As your application gets larger, it could result in a pretty bulky swf that will take a long time to download and potentially cause users to get code for things they never use. There are also issues around re-using your code in different applications – if you just copy the source, it’s going to be a pain to maintain when you have bug fixes or enhancements for it.
Fortunately, there are ways to break up your code in Flex to reduce some of these issues.
Flex modules allow you to create a subset of code that can be loaded/removed at run time. Say you’ve got an application that has features that only certain users have access to. You could provide the core of the app as your swf and then download the “special” functionality after a user of the correct type has logged in and asked to access that area. This saves everyone having to download code they may never be able to access.
First of all you need to define your Module. The
<mx:Module> tag defines the root of a module and you may have more than one of them in an application. It has a
layout property that can be set to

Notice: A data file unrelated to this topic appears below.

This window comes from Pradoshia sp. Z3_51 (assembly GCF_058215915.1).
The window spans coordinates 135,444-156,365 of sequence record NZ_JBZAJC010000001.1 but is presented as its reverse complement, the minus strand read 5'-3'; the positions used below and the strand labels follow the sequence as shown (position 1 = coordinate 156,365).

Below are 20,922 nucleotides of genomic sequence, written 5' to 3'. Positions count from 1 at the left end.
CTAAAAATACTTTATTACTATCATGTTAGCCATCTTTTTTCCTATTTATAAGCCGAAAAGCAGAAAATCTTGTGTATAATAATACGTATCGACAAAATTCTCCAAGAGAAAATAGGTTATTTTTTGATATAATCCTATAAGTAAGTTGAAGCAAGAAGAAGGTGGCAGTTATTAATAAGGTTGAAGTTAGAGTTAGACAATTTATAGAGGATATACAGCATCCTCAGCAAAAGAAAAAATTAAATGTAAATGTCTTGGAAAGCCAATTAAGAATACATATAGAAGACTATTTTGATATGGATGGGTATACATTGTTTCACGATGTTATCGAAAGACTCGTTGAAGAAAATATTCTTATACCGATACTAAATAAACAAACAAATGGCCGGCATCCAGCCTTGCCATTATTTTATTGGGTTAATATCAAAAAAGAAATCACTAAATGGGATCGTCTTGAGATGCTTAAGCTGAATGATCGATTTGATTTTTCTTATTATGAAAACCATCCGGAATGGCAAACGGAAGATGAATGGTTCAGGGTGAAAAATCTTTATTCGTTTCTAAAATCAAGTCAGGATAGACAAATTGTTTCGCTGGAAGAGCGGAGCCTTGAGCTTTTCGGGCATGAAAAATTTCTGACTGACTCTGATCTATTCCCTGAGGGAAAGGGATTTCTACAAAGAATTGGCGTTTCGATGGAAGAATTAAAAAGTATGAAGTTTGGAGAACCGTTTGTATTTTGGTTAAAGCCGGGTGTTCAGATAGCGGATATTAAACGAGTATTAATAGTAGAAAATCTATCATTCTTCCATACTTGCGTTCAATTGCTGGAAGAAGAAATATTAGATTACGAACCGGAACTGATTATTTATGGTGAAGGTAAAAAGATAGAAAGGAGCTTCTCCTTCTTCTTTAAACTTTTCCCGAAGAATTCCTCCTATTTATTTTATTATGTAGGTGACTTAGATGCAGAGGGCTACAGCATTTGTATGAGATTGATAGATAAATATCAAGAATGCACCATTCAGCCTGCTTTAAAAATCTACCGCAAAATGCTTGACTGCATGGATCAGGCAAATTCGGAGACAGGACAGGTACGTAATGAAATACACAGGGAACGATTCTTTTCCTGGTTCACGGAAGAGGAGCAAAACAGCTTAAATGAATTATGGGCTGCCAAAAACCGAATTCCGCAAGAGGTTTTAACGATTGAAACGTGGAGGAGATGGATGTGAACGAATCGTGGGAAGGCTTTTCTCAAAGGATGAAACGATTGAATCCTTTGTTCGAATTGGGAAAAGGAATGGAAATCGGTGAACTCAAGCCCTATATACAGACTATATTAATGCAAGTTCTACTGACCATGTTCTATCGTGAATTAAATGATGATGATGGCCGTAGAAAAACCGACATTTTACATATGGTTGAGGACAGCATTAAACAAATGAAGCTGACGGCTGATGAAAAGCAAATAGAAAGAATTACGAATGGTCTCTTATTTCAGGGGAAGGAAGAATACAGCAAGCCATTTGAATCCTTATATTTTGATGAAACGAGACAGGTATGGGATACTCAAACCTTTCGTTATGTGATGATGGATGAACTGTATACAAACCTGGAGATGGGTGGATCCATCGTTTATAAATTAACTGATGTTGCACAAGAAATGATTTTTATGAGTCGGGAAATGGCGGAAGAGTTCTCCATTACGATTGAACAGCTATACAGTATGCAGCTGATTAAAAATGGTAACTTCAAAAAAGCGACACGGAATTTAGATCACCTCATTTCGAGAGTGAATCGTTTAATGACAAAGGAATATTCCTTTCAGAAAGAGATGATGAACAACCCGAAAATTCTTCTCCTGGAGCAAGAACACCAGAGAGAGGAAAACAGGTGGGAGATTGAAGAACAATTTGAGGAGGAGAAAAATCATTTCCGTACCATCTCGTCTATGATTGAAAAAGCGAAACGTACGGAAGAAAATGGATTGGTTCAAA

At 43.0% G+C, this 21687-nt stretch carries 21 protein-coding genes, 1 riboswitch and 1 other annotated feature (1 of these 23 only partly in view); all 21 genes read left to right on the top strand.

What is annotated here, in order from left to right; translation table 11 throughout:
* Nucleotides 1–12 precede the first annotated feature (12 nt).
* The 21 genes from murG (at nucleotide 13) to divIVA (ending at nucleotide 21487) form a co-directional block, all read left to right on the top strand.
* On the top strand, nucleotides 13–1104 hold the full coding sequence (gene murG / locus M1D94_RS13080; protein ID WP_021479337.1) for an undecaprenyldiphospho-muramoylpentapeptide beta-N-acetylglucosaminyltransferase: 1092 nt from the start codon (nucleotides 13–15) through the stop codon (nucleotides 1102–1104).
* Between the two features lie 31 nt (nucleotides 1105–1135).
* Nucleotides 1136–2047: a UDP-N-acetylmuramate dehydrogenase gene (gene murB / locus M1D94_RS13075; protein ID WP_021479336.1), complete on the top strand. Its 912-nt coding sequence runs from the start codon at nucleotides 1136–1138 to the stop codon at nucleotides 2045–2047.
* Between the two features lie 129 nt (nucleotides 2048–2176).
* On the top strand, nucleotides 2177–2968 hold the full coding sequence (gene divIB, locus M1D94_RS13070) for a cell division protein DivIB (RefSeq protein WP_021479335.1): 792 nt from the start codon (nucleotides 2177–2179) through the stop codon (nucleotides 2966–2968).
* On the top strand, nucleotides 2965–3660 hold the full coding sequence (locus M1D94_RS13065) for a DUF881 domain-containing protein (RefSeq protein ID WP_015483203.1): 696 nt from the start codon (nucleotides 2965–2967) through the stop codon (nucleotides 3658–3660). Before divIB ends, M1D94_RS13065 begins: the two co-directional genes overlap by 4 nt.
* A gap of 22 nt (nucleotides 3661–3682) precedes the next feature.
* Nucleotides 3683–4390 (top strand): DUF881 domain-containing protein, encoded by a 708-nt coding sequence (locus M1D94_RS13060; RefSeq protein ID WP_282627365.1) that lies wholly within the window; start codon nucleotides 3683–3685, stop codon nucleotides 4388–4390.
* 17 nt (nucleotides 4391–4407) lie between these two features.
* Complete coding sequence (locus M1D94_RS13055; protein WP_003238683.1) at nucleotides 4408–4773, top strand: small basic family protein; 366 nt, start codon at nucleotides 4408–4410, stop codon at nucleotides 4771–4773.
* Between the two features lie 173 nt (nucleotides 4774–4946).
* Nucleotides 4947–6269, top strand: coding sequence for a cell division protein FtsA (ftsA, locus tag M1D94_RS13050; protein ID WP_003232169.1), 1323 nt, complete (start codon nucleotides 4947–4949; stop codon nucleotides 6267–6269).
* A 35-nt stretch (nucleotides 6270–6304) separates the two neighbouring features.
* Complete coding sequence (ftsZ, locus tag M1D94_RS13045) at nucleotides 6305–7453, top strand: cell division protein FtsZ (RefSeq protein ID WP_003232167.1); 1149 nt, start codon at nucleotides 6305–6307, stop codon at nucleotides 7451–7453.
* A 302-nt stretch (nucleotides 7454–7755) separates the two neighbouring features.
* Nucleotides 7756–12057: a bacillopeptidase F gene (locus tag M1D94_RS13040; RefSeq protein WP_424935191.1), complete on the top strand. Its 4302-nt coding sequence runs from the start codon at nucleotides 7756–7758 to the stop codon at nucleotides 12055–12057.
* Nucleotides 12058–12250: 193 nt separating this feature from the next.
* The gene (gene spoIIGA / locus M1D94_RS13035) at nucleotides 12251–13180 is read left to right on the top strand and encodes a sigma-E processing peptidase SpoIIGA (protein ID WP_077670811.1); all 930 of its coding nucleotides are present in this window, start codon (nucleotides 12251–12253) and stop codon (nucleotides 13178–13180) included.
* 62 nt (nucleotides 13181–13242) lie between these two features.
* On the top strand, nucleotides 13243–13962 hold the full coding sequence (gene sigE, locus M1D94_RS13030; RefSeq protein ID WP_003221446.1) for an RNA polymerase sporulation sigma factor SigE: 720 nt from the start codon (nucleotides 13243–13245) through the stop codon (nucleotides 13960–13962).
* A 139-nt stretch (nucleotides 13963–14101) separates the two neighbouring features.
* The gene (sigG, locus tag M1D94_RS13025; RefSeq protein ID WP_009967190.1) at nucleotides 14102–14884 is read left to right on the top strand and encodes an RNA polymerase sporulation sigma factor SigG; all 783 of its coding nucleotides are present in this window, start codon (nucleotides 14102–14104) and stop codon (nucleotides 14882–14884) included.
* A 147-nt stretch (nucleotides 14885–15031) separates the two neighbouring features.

vertical. More than likely, you’ll convert a current UI container class into a module so you can replace it’s tags with the Module ones.
FlexBuilder has functionality to aid with modules but if you’re using FlashDevelop, you’re going to have to do things a little differently. This post explains how to do that. Basically, you can specify compiler properties in an annotated comment (remember to do this within the
<mx:Script> block if you’re
Module is defined in MXML). The only addition I would make is to use the
-source-path option to define the root of your source code so the compiler can find everything it needs to compile the module if you’ve got multiple folders within your source code.
ModuleLoader class is a type of container that knows how to load and unload modules. As it’s a container, it can be added directly to the UI. It has a
url attribute which specifies where to find the module swf at run time and can be given
height attributes along with an
ready event is fired when the module is loaded and the object data of the module is available through the
child property. The
unloadModule() method can be used to remove the module.
moduleLoader tag might look like this:
<mx:moduleLoader id="myModule" url="modules/myModule.swf" width="100%" height="100%" ready="handleModuleReady(event)"/>
In which case to set a property within my module I would cast the child to the module class to access the property like so:
You can also specify an
error event handler to deal with problems trying to load your module. If you see an error something like this:
Error #1053: Illegal override of FlexModuleFactory in mx.core.FlexModuleFactory
Make sure you’re using the same version of the Flex sdk for your module and your application (particularly if you’re using the FlashDevelop method covered above and you’ve got a project specific compiler specified – remember compiling the module with CTRL-F8 uses the default compiler).